Successfully closing a sale is successfully navigating through obstacles thrown in your path by both people and organizations, sometimes purposefully and sometimes not.

You have to expect this. If you do not, your sales career will be difficult.

You have to embrace this, if you do not, your sales career will be frustrating.

Marcus Aurelius said “The impediment to action advances action. What stands in the way becomes the way.”

Translated for you?

The obstacles thrown in your path are the clues to how to win the deal. Remove the obstacles, win the deal. Relish the chance to solve those riddles! That’s what makes a good salesman.

And finally, winning “simple” deals isn’t that at all.

“Simple” deals are the result of years of hard work of writing, networking, public speaking, and communicating: all designed to inform your market about how you serve.

Are you a sales stoic?

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In through the out door

Todd Schnick

If you are actually selling, you are probably going to struggle.

If you are actually selling, you are more than likely going to dread going to work in the morning.

If you are actually selling, you will have to work really hard. And make slow, grinding progress.

If you are actually selling, you won’t have too much fun.

Damn shame.

So don’t actually sell.

Go in through the back door.

Move your markets in ways that are accomplished by ANY MEANS other than actual selling.

How? Here are three simple examples:

1. Teach people. Teach people things that make their life (and business) better. The key here is to enjoy what you teach.

2. Write books. [Yes, even short e-books count] Hopefully, you are writing words that excite and inspire you. And, actually move people (and markets) to action. People want to associate with a writer who moved them.

3. Connect people. Nothing makes people happier than when a friend connects them to a promising business opportunity. All you have to do is be nice, and be human to people. Help them. And they will spring surprising opportunities on you. When you least expect it. And your sales process is already advanced down the field, since your new connection already trusts you because of a referral from someone they trust.

But here’s how I do it:

4. I interview people on my podcasts.

That’s it.

A simple strategy.

You could say I am doing my guests a favor by being a guest on my show. I am giving them a forum, I am giving them a platform, I am giving them an opportunity to tell their story/deliver their message.

I am exposing them to my audience, which I have worked really hard to build and cultivate.

For this, they are grateful.

But that’s not it entirely. After a heavy majority of my interviews, my guests inevitably ask, “So tell me what you do?” Or “Tell me what you do with this studio…” Or, “So, do you always broadcast and do live interviews on trade show floors?” [see above photo]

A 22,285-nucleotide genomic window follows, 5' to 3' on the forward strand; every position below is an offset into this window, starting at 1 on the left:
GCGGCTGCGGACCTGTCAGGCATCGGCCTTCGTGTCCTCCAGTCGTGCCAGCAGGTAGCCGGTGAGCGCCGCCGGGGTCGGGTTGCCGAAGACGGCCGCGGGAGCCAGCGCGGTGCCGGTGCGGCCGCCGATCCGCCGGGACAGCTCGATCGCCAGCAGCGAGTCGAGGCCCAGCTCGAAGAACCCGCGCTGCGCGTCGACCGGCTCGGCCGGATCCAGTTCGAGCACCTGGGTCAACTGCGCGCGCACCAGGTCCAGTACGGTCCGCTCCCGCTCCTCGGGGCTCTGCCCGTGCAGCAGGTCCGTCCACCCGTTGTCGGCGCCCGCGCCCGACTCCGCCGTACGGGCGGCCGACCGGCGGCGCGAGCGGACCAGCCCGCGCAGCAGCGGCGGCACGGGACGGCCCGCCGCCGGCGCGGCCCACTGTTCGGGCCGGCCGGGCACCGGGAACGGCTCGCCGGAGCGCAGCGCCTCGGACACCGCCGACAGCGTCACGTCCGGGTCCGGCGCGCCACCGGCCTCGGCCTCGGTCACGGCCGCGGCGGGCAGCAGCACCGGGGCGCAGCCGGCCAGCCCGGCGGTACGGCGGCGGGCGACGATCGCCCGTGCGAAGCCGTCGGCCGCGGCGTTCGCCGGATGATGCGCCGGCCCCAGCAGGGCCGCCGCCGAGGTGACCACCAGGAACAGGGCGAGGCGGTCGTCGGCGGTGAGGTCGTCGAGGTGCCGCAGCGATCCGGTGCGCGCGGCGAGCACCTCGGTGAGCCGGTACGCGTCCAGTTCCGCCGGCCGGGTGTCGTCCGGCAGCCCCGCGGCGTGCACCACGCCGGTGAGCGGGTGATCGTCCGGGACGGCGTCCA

This is how the conversation starts. And more often than you might imagine, these conversations lead to business opportunities.

All because I did them a favor. I helped them in some small way.

I didn’t sell these people. I didn’t cold call them. I didn’t send them a brochure. I didn’t send them a piece of direct mail. I didn’t ensnare them in some marketing automation campaign. I didn’t hunt down the name of key executives in a Lexus/Nexus search.

I merely found interesting people, running interesting companies, doing interesting things. And I helped them. And in return, they struck up a conversation. And that simple conversation leads to business opportunities.

It doesn’t even feel like “selling.”

My friend Joe Lavelle, and businessman and friend I very much admire, called what I do selling through the back door.

I think it means I get the time and attention of key decision-makers without having to do the yucky, unpleasant, hard, and time-consuming tactical side of sales.

Now, I am not saying this is easy to do.

It took me years to craft a business model where I move my markets via radio shows and podcasts. And I’m slogging hard towards my 10,000 hours of honing my interviewing skills.

But that’s just it. I spend my limited time honing my podcasting skills, giving my guests an amazing experience.

I don’t spend my time cold calling a stale database that I bought from some vendor who copy and pasted my email address into a pre-written email template…hoping I’d respond.

I don’t call what I do selling. Selling, in some circles, has a negative connotation.

No, what I do is move markets, and I move markets (and decision-makers) by going in through the back door.

And the best thing about it?

I don’t dread waking up in the morning, having to tackle some ungodly call list…

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To learn more about my take on sales, check out my book: The Zen of Sales!

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A simple trade show strategy

1625490_10152240888068252_336858249_nIt is 646AM as I type this, Tuesday.

I am broadcasting from HIMSS14 in Orlando, Florida.

I co-host and produce a small-business podcast called The Healthcare Insider. The show shines a light on the movers and shakers in the healthcare industry, the people leading change and driving innovation in the industry.

It is a fascinating show, and our fastest growing.

Our work here in Orlando includes two components, the LIVE broadcast feed (today + tomorrow), plus we have two crews roaming the floor capturing interviews and gaining the perspective of executives around the industry.